Parallel advice from the FCA and SRA on the way vulnerable customers are treated
Today’s Conveyancer reported last week that the Solicitors Regulation Authority (SRA) has identified the way vulnerable customers are treated by law firms to be a key risk within their Risk Outlook report 2015/2016.
This mirrors advice by the Financial Conduct Authority (FCA) who published an Occasional Paper on Vulnerable Customers in Financial Services in February this year. The paper was designed to provide lenders with guidance in respect of good practices in identifying and dealing with vulnerable customers.
In summary, the FCA found that: “Many consumers in vulnerable circumstances are not receiving fair treatment from their financial services providers. Whilst there are examples of good practice in some firms, some people find communicating with providers or accessing products difficult.”
Paul Saunders, Head of Residential at Shakespeare Martineau describes how they have been working with their lender and broker clients to ensure that vulnerable customers, including those with mental health issues, are identified and dealt with.
“We have a specialist team who can provide onsite training for lenders. This consists of assistance in drafting internal policies in line with the lender’s corporate values and overall approach to dealing with customers allied with training on the policies.”
Paul goes on to talk about a recent case they had for a remortgage client: “All of our remortgage staff have received training in this area.
“We had an instance recently where a lady was remortgaging her property. When speaking to our case handler, she seemed unsure about not only the details of the remortgage and of her existing mortgage, but also about the product she had selected and about the next steps she would take on redemption of her existing mortgage. Correctly noting this as a cause for concern about the general potential vulnerability of the customer, our case handler referred the case to his manager.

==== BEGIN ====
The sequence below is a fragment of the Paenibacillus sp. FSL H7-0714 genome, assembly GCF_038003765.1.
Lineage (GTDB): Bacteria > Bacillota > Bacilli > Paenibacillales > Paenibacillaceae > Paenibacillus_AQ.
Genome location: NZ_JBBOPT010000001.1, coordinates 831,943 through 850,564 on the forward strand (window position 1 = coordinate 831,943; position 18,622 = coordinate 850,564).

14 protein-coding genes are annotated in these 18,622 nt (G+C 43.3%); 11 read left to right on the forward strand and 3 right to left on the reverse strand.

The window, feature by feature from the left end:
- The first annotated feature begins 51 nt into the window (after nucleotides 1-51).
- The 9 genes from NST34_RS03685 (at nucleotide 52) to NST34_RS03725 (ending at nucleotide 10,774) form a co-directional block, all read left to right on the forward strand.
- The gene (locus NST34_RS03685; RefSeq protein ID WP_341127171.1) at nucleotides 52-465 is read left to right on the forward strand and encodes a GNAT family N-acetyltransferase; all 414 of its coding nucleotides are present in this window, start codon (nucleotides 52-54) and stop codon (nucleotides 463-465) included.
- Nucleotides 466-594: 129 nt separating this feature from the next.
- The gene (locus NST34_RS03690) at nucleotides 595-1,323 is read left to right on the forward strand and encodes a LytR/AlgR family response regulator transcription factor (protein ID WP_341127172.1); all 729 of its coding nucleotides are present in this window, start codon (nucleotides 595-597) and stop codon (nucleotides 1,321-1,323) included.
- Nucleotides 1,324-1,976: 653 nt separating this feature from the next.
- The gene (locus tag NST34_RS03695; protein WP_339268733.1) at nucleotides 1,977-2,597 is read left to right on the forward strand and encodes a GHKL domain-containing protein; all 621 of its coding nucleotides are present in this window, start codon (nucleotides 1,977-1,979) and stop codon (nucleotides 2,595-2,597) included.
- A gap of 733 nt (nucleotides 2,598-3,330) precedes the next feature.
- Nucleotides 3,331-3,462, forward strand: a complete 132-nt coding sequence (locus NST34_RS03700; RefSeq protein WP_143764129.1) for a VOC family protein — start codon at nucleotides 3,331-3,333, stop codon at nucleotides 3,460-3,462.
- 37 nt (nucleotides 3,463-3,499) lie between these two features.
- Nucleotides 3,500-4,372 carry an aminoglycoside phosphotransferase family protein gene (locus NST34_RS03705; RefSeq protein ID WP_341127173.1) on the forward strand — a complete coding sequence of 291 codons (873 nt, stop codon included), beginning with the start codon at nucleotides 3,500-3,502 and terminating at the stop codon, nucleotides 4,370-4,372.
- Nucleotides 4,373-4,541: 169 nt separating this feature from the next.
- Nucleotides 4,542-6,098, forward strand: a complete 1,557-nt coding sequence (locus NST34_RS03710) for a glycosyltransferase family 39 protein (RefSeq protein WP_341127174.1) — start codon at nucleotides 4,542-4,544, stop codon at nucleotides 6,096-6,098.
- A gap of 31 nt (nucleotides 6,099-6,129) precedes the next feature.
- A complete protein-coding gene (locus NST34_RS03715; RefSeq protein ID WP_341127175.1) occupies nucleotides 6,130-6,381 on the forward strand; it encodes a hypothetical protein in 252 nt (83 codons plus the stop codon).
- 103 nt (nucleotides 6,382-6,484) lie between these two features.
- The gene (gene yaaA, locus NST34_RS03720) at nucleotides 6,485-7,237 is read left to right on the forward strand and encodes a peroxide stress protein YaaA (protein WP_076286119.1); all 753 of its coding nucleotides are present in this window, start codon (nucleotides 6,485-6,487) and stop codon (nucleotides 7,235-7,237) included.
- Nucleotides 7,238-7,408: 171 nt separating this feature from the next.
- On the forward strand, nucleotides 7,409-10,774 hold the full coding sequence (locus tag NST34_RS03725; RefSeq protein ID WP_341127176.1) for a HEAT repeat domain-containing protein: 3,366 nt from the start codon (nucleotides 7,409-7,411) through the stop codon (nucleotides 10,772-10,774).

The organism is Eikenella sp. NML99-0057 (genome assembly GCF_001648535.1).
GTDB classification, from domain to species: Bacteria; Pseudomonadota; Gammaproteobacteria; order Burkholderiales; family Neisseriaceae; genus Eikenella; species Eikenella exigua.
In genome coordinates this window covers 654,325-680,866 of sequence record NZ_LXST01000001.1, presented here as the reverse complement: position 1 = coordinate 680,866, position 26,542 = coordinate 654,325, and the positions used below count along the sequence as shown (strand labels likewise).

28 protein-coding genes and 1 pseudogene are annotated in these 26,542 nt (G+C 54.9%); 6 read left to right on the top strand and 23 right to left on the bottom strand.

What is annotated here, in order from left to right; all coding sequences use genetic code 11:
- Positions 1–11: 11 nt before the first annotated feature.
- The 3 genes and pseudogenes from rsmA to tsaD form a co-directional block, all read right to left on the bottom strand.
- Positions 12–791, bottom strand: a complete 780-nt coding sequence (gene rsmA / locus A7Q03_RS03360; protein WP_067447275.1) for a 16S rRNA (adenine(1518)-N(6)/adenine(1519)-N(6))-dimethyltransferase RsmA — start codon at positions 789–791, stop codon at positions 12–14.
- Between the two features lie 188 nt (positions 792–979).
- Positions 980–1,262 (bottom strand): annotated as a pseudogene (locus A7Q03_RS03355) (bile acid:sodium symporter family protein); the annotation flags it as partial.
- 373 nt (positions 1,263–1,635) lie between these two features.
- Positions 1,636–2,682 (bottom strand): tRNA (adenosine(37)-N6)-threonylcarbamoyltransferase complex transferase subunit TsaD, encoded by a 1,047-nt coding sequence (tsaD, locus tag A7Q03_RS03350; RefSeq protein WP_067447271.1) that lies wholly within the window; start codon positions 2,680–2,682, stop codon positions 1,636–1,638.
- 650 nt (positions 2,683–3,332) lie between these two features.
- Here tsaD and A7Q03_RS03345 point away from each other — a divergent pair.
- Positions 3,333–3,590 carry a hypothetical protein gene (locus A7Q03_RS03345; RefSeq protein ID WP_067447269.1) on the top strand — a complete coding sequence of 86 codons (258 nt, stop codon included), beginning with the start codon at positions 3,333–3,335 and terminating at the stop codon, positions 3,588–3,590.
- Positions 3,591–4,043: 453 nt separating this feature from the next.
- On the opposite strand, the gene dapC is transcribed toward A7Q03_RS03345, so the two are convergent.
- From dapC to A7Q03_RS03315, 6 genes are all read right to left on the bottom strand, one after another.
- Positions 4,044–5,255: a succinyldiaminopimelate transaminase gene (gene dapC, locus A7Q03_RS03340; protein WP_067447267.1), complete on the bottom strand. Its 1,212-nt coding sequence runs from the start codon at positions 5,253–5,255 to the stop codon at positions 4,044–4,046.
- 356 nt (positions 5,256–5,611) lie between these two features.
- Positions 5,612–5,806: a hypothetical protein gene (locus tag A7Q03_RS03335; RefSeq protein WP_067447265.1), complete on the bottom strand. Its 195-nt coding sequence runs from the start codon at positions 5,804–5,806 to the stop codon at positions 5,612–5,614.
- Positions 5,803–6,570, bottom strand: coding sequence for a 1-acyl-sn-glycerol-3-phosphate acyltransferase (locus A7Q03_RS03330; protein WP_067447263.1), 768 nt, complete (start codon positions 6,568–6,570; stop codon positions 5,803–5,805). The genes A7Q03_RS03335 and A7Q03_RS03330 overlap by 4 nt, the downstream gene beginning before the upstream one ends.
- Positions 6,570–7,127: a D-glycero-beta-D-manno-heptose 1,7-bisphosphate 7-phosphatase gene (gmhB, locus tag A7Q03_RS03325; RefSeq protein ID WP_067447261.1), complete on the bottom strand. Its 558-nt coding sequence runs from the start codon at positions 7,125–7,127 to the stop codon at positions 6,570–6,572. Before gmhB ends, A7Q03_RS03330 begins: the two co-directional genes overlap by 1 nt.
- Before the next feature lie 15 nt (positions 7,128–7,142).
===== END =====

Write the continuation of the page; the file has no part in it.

“A call was made to the lender and broker expressing concern and the broker promised to contact his client. A follow up call from us to the broker revealed that he had been able to fully explore the bank’s customer’s financial situation with his client and to satisfy himself that the customer had mental capacity to make decisions surrounding the remortgage and in addition around her general financial position and planning. We were therefore able to satisfy ourselves and our lender client that we had dealt appropriately with a vulnerable customer. By way of added benefit, the broker was pleased that we had taken the extra time to contact him with our concerns, which he had himself harboured, prompting him to take action.”
This risk is unlikely to go away – according to the Alzheimer’s Society 1 in 14 people over 65 have dementia. Today’s Conveyancer will continue to report on SRA Risk Outlooks which are published twice a year.